HP taken to task for releasing iMac cloneAfter joining a variety of other PC makers in producing "Ultrabooks" closely patterned after Apple's MacBook Air, HP has released a new "Spectre One" PC that looks "painfully" like an Apple iMac.
Matthew Panzarino of the NextWeb announced the new HP model with the headline "HP introduces new Apple iMac," calling it "painful to look at" and saying it "looks like absolutely nothing other than a complete clone of Apples iMac."
The new HP doesn't have the identical aluminum bezel as Apple's iMac line, but does trade in HP's typical black plastic case for a design that appears to be Apple's Cinema Display.
The world's largest PC company by unit sales even paired its new model with a slim wireless keyboard and trackpad that look identical to the designs Apple first released for the revised aluminum iMac in 2007.
Other media outlets covering the new model appeared careful not to raise any suggestion that HP's latest PC was desperately trying to get some mileage out of the design Apple made famous, but users commenting on those reports pointed out the obvious. Those comments were met by others who insisted that Apple's designs were really the only way to make devices ranging from PCs to tablets to smartphones.
Electronista noted that HP's new model "that instantly recalls Apple's iMac" is touted for its "Windows 8-rediness" but does not support touchscreen input, relying instead upon trackpad gestures "in another nod to an Apple philosophy."
Nothing is new about copying Apple's designs; the company just sued Samsung over trade dress and design patents for what it called "slavish copying" of its iPhone and iPad. A jury agreed, returning a verdict that included over $1billion in fines and profit return to Apple.
Just over ten years ago, Apple similarly filed for trade dress claims related to its original translucent plastic iMac model, which injected interest into the boring PC industry that had seen little design innovation in more than a decade.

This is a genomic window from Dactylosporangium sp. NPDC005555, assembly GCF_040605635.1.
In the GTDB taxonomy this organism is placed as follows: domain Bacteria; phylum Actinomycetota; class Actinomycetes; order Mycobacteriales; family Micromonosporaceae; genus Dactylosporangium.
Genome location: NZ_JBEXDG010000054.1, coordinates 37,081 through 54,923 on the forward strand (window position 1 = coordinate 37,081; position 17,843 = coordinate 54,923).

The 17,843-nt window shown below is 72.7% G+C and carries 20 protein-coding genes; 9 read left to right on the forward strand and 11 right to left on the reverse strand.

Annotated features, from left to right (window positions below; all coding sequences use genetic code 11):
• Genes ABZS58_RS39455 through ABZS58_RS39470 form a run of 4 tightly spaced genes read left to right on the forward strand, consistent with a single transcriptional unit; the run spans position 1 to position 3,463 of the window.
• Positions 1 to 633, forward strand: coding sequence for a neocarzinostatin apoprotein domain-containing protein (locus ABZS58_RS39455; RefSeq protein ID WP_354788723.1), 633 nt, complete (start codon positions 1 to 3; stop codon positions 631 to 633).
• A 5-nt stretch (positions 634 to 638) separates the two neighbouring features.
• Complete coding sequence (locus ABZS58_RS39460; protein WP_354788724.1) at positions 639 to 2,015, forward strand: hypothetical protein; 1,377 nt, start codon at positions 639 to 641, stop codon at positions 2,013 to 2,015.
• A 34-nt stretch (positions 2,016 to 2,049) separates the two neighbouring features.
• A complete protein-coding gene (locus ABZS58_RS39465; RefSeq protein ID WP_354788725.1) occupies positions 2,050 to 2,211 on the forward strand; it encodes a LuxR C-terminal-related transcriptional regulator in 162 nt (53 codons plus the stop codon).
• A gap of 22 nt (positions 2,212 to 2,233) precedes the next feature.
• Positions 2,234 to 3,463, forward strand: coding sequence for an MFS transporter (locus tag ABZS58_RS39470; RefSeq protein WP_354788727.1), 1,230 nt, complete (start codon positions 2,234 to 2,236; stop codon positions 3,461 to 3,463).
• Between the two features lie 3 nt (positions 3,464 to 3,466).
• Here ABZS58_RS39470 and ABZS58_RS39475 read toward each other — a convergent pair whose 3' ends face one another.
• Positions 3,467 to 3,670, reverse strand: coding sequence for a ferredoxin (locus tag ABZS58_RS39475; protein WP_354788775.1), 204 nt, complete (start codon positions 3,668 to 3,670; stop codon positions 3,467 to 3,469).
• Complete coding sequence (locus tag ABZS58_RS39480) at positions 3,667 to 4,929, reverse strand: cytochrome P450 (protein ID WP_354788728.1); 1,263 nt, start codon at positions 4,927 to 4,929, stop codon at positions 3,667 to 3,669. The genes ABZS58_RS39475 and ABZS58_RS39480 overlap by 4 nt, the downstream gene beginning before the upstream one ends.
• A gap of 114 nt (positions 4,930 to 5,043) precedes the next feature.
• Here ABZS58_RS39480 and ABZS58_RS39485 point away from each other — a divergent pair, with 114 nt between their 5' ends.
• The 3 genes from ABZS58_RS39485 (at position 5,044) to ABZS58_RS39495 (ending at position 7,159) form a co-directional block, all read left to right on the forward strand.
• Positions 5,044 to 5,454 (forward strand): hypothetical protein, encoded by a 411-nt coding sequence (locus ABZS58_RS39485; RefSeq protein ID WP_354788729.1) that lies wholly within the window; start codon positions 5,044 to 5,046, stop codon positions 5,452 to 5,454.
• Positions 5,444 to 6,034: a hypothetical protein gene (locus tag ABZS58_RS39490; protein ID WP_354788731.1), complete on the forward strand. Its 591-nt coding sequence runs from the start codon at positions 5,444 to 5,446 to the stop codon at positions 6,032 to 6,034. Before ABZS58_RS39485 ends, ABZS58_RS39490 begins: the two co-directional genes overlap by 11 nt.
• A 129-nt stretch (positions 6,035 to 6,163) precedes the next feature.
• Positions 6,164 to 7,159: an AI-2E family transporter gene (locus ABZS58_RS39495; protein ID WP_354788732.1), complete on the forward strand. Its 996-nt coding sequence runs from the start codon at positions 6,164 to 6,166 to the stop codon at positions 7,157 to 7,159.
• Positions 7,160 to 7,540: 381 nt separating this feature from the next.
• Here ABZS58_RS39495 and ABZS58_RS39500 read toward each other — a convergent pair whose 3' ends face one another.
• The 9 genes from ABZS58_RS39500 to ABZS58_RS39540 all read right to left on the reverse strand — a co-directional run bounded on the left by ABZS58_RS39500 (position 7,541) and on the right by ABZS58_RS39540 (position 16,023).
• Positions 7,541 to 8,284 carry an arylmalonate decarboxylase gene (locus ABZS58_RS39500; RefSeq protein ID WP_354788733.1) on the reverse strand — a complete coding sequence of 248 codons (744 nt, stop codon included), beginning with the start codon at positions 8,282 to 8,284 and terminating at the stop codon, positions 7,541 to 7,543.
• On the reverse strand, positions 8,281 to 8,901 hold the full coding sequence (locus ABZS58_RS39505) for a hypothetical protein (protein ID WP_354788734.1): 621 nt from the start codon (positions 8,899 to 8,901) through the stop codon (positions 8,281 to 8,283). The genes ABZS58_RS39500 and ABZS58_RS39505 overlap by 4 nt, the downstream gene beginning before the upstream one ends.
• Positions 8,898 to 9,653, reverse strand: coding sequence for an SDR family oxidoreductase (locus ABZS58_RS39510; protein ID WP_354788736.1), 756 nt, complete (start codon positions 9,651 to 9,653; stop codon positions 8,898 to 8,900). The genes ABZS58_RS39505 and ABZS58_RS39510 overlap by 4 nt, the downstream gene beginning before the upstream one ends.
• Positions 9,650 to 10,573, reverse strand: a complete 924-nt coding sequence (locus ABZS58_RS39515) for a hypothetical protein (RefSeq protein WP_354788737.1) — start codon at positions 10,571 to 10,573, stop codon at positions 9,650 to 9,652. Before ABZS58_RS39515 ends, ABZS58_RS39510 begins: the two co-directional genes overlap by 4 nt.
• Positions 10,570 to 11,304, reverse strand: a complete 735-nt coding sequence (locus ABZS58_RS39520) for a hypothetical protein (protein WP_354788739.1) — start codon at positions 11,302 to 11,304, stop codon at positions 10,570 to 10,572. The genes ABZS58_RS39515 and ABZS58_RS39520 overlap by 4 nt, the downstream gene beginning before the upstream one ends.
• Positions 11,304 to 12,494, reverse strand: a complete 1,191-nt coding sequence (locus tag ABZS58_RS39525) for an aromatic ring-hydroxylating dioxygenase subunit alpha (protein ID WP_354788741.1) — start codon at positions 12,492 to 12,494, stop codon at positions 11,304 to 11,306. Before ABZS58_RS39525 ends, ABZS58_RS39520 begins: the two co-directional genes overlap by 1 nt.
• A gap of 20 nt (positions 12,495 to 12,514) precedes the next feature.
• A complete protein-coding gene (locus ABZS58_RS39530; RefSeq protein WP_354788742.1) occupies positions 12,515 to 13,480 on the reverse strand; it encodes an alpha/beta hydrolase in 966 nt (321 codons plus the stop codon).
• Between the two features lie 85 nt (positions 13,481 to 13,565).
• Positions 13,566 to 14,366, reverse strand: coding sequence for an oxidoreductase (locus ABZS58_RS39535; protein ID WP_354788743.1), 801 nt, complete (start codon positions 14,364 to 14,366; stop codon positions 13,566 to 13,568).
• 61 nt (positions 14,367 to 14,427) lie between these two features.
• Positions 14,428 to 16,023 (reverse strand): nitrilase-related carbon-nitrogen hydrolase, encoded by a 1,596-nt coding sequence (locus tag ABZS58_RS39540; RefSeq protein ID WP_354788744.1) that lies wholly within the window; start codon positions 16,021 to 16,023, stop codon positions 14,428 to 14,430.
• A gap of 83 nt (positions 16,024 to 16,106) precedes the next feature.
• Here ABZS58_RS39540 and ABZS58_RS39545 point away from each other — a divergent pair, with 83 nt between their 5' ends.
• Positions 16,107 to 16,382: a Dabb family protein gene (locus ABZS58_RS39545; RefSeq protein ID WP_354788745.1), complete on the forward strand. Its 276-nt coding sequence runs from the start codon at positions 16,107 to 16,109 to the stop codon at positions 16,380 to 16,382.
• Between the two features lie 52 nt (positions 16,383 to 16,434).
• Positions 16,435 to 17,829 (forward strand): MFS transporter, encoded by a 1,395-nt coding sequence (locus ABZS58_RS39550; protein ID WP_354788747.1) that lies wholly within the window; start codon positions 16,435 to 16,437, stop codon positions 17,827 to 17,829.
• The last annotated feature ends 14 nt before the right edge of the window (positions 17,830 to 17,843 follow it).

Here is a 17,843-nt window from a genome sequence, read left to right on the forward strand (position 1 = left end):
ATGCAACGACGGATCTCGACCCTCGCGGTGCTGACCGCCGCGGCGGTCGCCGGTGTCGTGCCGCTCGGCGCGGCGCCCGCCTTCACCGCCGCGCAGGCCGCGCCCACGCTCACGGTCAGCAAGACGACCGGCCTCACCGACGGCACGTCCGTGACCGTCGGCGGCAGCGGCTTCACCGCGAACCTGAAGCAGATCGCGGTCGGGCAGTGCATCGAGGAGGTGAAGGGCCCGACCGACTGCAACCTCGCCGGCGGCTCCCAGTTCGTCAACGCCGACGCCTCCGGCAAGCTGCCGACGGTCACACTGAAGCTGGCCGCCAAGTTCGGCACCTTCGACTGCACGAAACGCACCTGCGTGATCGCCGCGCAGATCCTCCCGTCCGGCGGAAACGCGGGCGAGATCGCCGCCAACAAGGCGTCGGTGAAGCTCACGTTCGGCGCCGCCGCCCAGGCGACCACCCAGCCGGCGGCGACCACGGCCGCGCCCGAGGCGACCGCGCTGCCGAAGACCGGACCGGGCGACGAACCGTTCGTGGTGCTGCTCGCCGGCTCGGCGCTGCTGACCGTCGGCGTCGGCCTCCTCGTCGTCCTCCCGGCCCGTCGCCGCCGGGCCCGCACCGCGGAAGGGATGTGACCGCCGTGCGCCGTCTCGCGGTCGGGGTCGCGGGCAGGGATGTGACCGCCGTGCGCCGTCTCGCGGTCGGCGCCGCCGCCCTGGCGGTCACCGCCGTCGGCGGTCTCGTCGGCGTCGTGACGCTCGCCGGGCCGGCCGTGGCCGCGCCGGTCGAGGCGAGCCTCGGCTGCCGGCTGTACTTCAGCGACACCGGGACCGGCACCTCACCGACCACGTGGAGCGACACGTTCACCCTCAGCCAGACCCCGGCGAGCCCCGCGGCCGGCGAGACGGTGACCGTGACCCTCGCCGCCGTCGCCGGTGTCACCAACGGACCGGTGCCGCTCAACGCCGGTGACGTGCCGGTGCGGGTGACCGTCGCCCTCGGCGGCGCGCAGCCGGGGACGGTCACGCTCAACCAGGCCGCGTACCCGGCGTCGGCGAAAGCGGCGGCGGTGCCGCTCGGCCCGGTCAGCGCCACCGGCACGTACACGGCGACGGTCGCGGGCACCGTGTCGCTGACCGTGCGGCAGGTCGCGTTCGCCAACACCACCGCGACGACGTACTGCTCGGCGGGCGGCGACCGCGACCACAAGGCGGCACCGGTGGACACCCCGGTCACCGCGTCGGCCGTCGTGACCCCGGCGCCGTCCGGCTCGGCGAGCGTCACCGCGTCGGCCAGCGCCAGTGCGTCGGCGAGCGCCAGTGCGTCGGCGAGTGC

Apple successfully stopped eMachines, Daewoo and other Asian PC makers from selling their iMac copies. Since then, the company has launched relatively few legal actions to protect its Mac designs, apart from a battle with Psystar that successfully stopped the tiny firm from including Apple's OS X software on its "OpeniMac" PCs.
At the same time, however, Apple's close partner Intel has actively stoked imitation among larger PC makers, introducing a Mac mini clone with AOpen based on the chip maker's "reference design" for small PCs in 2005.
Apple has since redesigned the Mac mini to more closely resemble its Apple TV box, but Samsung and Google immediately teamed up to deliver a "Series 3 Chromebox" with the same design, right down to its round lid base.
Last year, Intel launched another "reference design" response to Apple's increasingly successful MacBook line under the brand "Ultrabook," and has spent hundreds of millions to advertise the initiative.
PC makers dutifully turned out a series of MacBook clones in time for Intel to display a half dozen doppelgängers at the Las Vegas Consumer Electronics Show in January, with HP among the companies looking to Apple for design leadership.